During the pandemic many Americans are delaying or foregoing health treatments

·2-min read
While many Americans have postponed medical appointments due to the pandemic, researchers believe that telemedicine is a solution to avoid intervening too late in the event of a potential illness.

Can the fear of contracting covid-19 be dangerous for the health of people with chronic illnesses or those in need of emergency care? A study conducted by American researchers suggests that the intention among some people to postpone or cancel medical appointments due to the pandemic could be harmful in the long term.

Conducted by a team of researchers from the Orlando Health Heart & Vascular Institute, the study found that more than two-thirds of Americans surveyed (67%) are more concerned about going to a medical appointment when covid-19 levels are high in their immediate environment, and nearly six in ten (57%) are reluctant to go to the hospital, even in an emergency.

While these figures are for the United States, it is a global observation that worries healthcare professionals around the world. According to recent data published by online medical booking site Doctolib, cancellations of appointments with healthcare professionals increased by 30% during the first days of the second lockdown in France in late October/early November 2020.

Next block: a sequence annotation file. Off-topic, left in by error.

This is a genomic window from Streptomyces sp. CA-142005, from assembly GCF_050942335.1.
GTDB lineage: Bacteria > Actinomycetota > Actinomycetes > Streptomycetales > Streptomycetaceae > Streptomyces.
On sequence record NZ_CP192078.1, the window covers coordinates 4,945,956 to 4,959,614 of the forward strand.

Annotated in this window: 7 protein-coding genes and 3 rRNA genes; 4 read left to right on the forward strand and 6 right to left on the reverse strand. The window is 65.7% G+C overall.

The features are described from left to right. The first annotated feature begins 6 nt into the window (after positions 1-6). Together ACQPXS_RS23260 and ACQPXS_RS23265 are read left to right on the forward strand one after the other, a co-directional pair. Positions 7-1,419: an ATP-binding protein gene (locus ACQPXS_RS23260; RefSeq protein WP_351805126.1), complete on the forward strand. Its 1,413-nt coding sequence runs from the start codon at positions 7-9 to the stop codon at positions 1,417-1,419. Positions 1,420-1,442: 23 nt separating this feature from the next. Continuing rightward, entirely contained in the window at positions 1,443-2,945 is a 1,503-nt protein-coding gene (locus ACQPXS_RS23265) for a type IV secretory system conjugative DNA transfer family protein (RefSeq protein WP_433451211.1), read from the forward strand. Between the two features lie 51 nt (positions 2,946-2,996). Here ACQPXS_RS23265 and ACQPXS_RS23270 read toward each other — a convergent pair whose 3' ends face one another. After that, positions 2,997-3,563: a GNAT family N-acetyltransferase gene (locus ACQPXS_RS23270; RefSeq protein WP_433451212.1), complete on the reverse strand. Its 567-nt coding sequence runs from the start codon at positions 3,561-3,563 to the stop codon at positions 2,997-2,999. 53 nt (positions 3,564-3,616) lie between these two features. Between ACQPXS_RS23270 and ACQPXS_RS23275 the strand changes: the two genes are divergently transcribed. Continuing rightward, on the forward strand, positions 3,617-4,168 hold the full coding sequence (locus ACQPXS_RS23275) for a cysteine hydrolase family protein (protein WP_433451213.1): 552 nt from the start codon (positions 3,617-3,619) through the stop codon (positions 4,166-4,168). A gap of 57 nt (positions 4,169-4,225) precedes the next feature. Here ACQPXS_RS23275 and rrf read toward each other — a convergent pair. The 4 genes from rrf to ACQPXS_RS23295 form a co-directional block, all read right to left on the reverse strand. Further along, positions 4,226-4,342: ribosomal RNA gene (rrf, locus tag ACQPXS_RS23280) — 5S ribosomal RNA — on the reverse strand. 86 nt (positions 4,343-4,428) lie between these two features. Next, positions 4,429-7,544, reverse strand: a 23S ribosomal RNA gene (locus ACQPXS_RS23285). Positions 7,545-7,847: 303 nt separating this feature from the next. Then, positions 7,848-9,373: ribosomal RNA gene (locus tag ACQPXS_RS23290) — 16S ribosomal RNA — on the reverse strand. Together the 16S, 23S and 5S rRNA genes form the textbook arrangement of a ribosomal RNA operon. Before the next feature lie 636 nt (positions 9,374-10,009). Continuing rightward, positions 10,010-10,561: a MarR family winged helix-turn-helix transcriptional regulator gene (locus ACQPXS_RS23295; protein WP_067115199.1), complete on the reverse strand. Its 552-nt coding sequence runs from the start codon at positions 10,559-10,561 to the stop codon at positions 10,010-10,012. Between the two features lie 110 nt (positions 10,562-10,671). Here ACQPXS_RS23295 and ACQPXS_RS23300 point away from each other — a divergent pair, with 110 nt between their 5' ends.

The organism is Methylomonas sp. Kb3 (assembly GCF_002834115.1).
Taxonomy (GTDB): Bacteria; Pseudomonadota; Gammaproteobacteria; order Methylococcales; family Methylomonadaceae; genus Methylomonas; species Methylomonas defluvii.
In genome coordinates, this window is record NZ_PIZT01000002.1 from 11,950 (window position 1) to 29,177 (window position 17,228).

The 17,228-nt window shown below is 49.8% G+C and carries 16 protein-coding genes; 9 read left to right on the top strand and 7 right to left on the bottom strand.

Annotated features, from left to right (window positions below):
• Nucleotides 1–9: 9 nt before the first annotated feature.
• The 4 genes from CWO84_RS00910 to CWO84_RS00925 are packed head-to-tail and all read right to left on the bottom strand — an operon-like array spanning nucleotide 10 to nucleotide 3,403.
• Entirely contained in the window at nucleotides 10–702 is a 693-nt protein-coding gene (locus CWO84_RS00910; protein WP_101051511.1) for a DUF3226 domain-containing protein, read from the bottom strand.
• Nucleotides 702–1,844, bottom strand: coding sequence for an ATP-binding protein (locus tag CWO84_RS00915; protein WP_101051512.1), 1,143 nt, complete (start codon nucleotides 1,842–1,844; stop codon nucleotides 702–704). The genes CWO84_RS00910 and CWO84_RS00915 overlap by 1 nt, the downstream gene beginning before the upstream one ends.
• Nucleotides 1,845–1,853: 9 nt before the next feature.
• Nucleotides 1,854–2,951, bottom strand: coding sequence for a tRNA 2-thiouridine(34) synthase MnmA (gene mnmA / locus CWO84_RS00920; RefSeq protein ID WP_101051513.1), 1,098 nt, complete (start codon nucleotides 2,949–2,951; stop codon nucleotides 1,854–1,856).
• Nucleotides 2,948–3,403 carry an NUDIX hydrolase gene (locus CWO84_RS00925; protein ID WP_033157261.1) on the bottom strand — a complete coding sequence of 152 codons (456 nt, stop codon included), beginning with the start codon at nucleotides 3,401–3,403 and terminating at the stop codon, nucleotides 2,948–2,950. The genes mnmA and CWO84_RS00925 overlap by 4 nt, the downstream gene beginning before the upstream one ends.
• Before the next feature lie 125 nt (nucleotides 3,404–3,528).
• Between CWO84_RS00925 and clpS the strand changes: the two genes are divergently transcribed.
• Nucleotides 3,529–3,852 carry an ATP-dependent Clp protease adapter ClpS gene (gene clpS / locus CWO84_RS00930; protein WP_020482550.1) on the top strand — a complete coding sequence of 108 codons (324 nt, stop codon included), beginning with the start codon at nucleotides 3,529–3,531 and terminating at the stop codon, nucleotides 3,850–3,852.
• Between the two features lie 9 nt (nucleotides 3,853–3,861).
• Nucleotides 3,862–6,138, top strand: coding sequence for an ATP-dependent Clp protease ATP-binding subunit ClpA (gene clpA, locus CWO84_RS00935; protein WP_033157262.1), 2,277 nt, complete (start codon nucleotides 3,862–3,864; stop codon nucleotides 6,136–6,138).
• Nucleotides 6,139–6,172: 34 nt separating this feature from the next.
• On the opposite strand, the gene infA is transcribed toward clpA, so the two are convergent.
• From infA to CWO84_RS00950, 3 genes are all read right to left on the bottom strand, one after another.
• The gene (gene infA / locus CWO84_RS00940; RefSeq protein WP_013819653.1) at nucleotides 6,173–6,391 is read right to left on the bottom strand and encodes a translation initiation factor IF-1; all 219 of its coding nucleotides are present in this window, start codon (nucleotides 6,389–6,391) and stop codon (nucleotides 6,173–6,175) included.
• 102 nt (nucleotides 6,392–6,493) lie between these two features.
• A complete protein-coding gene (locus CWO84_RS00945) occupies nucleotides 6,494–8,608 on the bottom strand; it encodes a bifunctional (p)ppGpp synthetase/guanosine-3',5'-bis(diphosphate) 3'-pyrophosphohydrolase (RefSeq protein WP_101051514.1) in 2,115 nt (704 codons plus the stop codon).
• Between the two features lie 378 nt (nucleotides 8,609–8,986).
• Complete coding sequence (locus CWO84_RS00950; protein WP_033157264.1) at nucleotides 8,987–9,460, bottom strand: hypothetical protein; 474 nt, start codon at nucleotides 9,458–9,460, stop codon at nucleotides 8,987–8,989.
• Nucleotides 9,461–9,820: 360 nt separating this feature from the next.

Hospitals and doctors' offices are among the safest places to be, say US researchers. "Because of the extensive protocols in place, COVID-19 transmissions in hospitals are very rare," explains Joel Garcia of the Orlando Health Heart & Vascular Institute.He also points out that staying at home to avoid exposure to covid-19 can be harmful if you are neglecting a poor health condition at the same time.

The study also reveals that nearly half of Americans (49%) do not plan to reschedule missed medical appointments until the health situation in their immediate geographic environment improves, even though they are just as concerned (49%) that their health will be affected in the long run.

"I understand their hesitation. But there's no question, across diagnoses, whether for chronic or acute conditions, the later in the disease process that we see people and can intervene, the worse their outcomes," notes Steven Hoff, MD, a cardiothoracic surgeon at the Orlando Health Heart & Vascular Institute.

The experts highlight the benefits of telehealth to alleviate this problem, whether for remote medical monitoring or to explain the safety protocols put in place to encourage people to travel. "We have been fortunate that we've been able to accelerate the development of telehealth services during the COVID era because of the need that was created. Being able to actually reach out to the patient in that venue allows us to educate patients better and get them in the door if we need to see them in person," concludes Dr. Garcia